Kinematics of the Circumgalactic Gas

Co-leading (with Prof. Crystal Martin at UCSB) the Quasars Probing Galaxies Program, we observed pairs of z  ≈ 0.2, star-forming galaxies and background quasars, measured the low-ionization-state gas (in absorption) in the quasar sightlines, and then characterized the gas kinematics in the reference frame of the galactic disk.

Here are two main results:

  1. the cool CGM (~10^4 K, traced by the low-ionization-state ions) corotates with the galactic disk, ruling out the schema that the CGM lacks angular momentum (Ho et al. 2017; Martin et al. 2019), and

  2. galactic outflows kinematically disturb the CGM, producing excess absorption in minor-axis sightlines (Martin et al. 2019).

Hence, our results suggest that​ both angular momentum and galactic outflows should be included in modeling low-redshift CGM.

See the press release in June 2019: [Keck] [UCSB] 

We developed geometrical models to explain the measured gas kinematics.  These models are incorporated with the 3D galactic disk orientation* to constrain the inflow and outflow parameters (Martin et al. 2019; Ho & Martin 2020).

3D disk orientation:

  • Describing the galactic disk orientation on the sky with only the position angle and axis ratio leaves an ambiguity about which side of the minor axis is tipped towards the observer.

  • Which way the disk is tilted alters the predictions (e.g., Doppler shift, LOS velocity range, inflow speed, etc.) from inflow and outflow modeling.

  • How to break the degeneracy: Because disks rotate differentially, and only trailing spirals are long-lived, spiral arms generally trail the direction of rotation.  By resolving the galaxy spiral arm structures and determining their wrapping direction, together with the galaxy rotation curves measured, we can determine which way the disk tilts on the sky.


We also presented one of the first observations with low-ionization-state absorption detected at both the transverse quasar sightline near the galaxy minor axis and "down-the-barrel" measured in the galaxy spectrum (Kacprzak et al. 2014).

Related publications [in reverse chronological order] (also see the abstracts and selected figures below):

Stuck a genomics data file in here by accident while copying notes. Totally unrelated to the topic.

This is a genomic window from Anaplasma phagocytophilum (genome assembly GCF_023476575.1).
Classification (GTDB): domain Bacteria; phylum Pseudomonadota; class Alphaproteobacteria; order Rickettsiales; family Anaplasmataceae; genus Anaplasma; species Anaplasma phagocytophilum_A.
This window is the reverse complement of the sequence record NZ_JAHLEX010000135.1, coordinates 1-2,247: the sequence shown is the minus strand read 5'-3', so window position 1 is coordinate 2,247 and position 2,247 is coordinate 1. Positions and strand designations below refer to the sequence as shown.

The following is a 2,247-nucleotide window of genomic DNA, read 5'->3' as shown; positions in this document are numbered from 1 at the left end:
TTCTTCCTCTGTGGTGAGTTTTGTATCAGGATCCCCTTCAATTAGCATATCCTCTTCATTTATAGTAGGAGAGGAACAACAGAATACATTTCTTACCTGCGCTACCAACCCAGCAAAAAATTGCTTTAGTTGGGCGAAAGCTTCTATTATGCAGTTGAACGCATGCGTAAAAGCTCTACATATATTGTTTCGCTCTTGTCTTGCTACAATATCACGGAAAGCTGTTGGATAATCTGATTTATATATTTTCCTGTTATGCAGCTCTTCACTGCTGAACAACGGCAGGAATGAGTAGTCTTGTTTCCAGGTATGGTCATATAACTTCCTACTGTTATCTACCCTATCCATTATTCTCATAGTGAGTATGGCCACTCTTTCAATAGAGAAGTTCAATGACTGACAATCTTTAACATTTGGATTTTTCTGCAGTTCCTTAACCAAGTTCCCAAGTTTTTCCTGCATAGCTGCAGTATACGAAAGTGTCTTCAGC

• Ho, S. H. & Martin, C. L., Resolving 3D Disk Orientation Using High-Resolution Images: New Constraints on Circumgalactic Gas Inflows.  2020, ApJ, 888, 14 [abstract/selected figures] [ADS]

  • Martin, C. L., Ho, S. H., Kacprzak, G. G. & Churchill, C. W., Kinematics of Circumgalactic Gas: Feeding and Feedback.  2019, ApJ, 878, 84 [abstract/selected figures] [ADS]

  • Ho, S. H., Martin, C. L., Kacprzak, G. G. & Churchill, C. W., Quasar Probing Galaxies: Signatures of Gas Accretion at Redshift z ≈ 0.2.  2017, ApJ, 835, 267 [abstract/selected figures] [ADS]

  • Kacprzak, G. G., Martin, C. L., Bouché, N., Churchill, C. W., Cooke, J., LeReun, A., Schroetter, I., Ho, S. H. & Klimek, E.  2014, New Perspective on Galaxy Outflows from the First Detection of Both Intrinsic and Traverse Metal-line Absorption.  2014, ApJL, 792, L12 [abstract/selected figures] [ADS]


We are expanding our study from the cool phase of the CGM to the warm-hot phase.  See our HST/COS program here.

Resolving 3D Disk Orientation Using High-Resolution Images:
New Constraints on Circumgalactic Gas Inflows

Stephanie H. Ho and Crystal L. Martin
​Published 2019 Dec 30; The Astrophysical Journal, Volume 888, Issue 1, article id. 14, 11 pp.



We constrain gas inflow speeds in star-forming galaxies with color gradients consistent with inside-out disk growth.  Our method combines new measurements of disk orientation with previously described circumgalactic absorption in background quasar spectra.  Two quantities, a position angle and an axis ratio, describe the projected shape of each galactic disk on the sky, leaving an ambiguity about which side of the minor axis is tipped toward the observer.  This degeneracy regarding the 3D orientation of disks has compromised previous efforts to measure gas inflow speeds.  We present Hubble Space Telescope and Keck/LGSAO imaging that resolves the spiral structure in five galaxies at redshift z ≈ 0.2.  We determine the sign of the disk inclination for four galaxies, under the assumption that spiral arms trail the rotation.  We project models for both radial infall in the disk plane and circular orbits onto each quasar sightline.  We compare the resulting line-of-sight velocities to the observed velocity range of Mg II absorption in spectra of background quasars, which intersect the disk plane at radii between 69 and 115 kpc.  For two sightlines, we constrain the maximum radial inflow speeds as 30-40 km/s.   We also rule out a velocity component from radial inflow in one sightline, suggesting that the structures feeding gas to these growing disks do not have unity covering factor.  We recommend appropriate selection criteria for building larger samples of galaxy-quasar pairs that produce orientations sensitive to constraining inflow properties.

Kinematics of Circumgalactic Gas: Feeding Galaxies and Feedback

Crystal L. Martin, Stephanie H. Ho, Glenn G. Kacprzak, and Christopher W. Churchill